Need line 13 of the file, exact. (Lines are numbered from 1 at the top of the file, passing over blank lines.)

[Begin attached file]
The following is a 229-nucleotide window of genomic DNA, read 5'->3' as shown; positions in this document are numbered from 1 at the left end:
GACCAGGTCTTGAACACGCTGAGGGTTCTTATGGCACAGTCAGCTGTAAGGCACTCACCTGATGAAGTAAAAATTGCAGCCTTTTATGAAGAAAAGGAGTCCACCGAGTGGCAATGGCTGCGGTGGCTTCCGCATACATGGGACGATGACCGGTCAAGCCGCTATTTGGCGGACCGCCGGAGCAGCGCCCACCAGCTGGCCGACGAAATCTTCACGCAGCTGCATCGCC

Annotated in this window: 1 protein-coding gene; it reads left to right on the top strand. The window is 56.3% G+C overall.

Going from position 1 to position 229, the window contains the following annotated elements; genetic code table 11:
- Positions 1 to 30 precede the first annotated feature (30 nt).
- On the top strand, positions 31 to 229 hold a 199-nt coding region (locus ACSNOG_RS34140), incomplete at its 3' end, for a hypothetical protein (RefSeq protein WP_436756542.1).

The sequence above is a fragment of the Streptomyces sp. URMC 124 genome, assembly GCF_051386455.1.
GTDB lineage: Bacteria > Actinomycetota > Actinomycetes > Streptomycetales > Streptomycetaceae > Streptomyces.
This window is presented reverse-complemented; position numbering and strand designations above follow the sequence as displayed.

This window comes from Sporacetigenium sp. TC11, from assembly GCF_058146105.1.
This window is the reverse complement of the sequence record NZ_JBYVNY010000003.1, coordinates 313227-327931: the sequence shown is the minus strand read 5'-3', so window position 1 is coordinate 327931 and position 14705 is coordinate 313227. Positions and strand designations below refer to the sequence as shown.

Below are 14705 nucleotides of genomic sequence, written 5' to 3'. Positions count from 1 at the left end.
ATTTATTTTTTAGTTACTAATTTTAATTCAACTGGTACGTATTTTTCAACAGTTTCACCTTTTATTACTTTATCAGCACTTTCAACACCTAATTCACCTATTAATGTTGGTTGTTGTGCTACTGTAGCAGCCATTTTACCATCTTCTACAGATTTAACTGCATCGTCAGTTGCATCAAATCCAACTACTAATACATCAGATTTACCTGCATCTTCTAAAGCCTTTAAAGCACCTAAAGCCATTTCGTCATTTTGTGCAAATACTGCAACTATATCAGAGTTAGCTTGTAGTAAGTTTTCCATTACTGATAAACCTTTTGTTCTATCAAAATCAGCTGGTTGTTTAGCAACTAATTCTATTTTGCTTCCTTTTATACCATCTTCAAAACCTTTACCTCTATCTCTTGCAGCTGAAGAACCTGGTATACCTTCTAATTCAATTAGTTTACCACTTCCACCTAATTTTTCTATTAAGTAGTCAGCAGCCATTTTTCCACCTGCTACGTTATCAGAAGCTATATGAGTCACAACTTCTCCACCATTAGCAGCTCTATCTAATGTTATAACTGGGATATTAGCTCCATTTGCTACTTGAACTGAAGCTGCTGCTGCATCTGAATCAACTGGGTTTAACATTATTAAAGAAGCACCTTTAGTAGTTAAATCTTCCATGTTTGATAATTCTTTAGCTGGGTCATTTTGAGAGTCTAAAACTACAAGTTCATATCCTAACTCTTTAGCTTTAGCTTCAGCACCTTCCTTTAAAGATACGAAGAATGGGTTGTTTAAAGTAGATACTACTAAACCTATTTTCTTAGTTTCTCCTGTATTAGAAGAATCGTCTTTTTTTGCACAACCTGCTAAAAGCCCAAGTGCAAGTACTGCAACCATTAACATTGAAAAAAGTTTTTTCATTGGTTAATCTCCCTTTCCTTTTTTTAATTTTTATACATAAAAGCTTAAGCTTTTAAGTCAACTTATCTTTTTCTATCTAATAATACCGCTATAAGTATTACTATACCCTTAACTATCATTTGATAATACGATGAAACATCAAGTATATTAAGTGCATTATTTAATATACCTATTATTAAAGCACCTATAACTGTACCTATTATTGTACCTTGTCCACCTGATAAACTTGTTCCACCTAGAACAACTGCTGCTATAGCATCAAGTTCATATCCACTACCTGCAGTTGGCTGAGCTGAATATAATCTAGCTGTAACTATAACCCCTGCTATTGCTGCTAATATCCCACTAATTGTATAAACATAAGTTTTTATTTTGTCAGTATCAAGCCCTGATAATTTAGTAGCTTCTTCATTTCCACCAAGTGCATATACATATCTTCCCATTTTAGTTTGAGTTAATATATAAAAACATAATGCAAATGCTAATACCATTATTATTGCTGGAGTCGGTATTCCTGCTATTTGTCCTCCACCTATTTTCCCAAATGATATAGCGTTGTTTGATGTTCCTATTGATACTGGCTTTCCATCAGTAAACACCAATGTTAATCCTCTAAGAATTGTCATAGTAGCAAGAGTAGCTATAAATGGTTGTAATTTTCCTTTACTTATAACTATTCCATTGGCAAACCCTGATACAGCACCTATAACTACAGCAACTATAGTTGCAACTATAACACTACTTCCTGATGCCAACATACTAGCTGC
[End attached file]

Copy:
ATTTATTTTTTAGTTACTAATTTTAATTCAACTGGTACGTATTTTTCAACAGTTTCACCTTTTATTACTTTATCAGCACTTTCAACACCTAATTCACCTATTAATGTTGGTTGTTGTGCTACTGTAGCAGCCATTTTACCATCTTCTACAGATTTAACTGCATCGTCAGTTGCATCAAATCCAACTACTAATACATCAGATTTACCTGCATCTTCTAAAGCCTTTAAAGCACCTAAAGCCATTTCGTCATTTTGTGCAAATACTGCAACTATATCAGAGTTAGCTTGTAGTAAGTTTTCCATTACTGATAAACCTTTTGTTCTATCAAAATCAGCTGGTTGTTTAGCAACTAATTCTATTTTGCTTCCTTTTATACCATCTTCAAAACCTTTACCTCTATCTCTTGCAGCTGAAGAACCTGGTATACCTTCTAATTCAATTAGTTTACCACTTCCACCTAATTTTTCTATTAAGTAGTCAGCAGCCATTTTTCCACCTGCTACGTTATCAGAAGCTATATGAGTCACAACTTCTCCACCATTAGCAGCTCTATCTAATGTTATAACTGGGATATTAGCTCCATTTGCTACTTGAACTGAAGCTGCTGCTGCATCTGAATCAACTGGGTTTAACATTATTAAAGAAGCACCTTTAGTAGTTAAATCTTCCATGTTTGATAATTCTTTAGCTGGGTCATTTTGAGAGTCTAAAACTACAAGTTCATATCCTAACTCTTTAGCTTTAGCTTCAGCACCTTCCTTTAAAGATACGAAGAATGGGTTGTTTAAAGTAGATACTACTAAACCTATTTTCTTAGTTTCTCCTGTATTAGAAGAATCGTCTTTTTTTGCACAACCTGCTAAAAGCCCAAGTGCAAGTACTGCAACCATTAACATTGAAAAAAGTTTTTTCATTGGTTAATCTCCCTTTCCTTTTTTTAATTTTTATACATAAAAGCTTAAGCTTTTAAGTCAACTTATCTTTTTCTATCTAATAATACCGCTATAAGTATTACTATACCCTTAACTATCATTTGATAATACGATGAAACATCAAGTATATTAAGTGCATTATTTAATATACCTATTATTAAAGCACCTATAACTGTACCTATTATTGTACCTTGTCCACCTGATAAACTTGTTCCACCTAGAACAACTGCTGCTATAGCATCAAGTTCATATCCACTACCTGCAGTTGGCTGAGCTGAATATAATCTAGCTGTAACTATAACCCCTGCTATTGCTGCTAATATCCCACTAATTGTATAAACATAAGTTTTTATTTTGTCAGTATCAAGCCCTGATAATTTAGTAGCTTCTTCATTTCCACCAAGTGCATATACATATCTTCCCATTTTAGTTTGAGTTAATATATAAAAACATAATGCAAATGCTAATACCATTATTATTGCTGGAGTCGGTATTCCTGCTATTTGTCCTCCACCTATTTTCCCAAATGATATAGCGTTGTTTGATGTTCCTATTGATACTGGCTTTCCATCAGTAAACACCAATGTTAATCCTCTAAGAATTGTCATAGTAGCAAGAGTAGCTATAAATGGTTGTAATTTTCCTTTACTTATAACTATTCCATTGGCAAACCCTGATACAGCACCTATAACTACAGCAACTATAGTTGCAACTATAACACTACTTCCTGATGCCAACATACTAGCTGC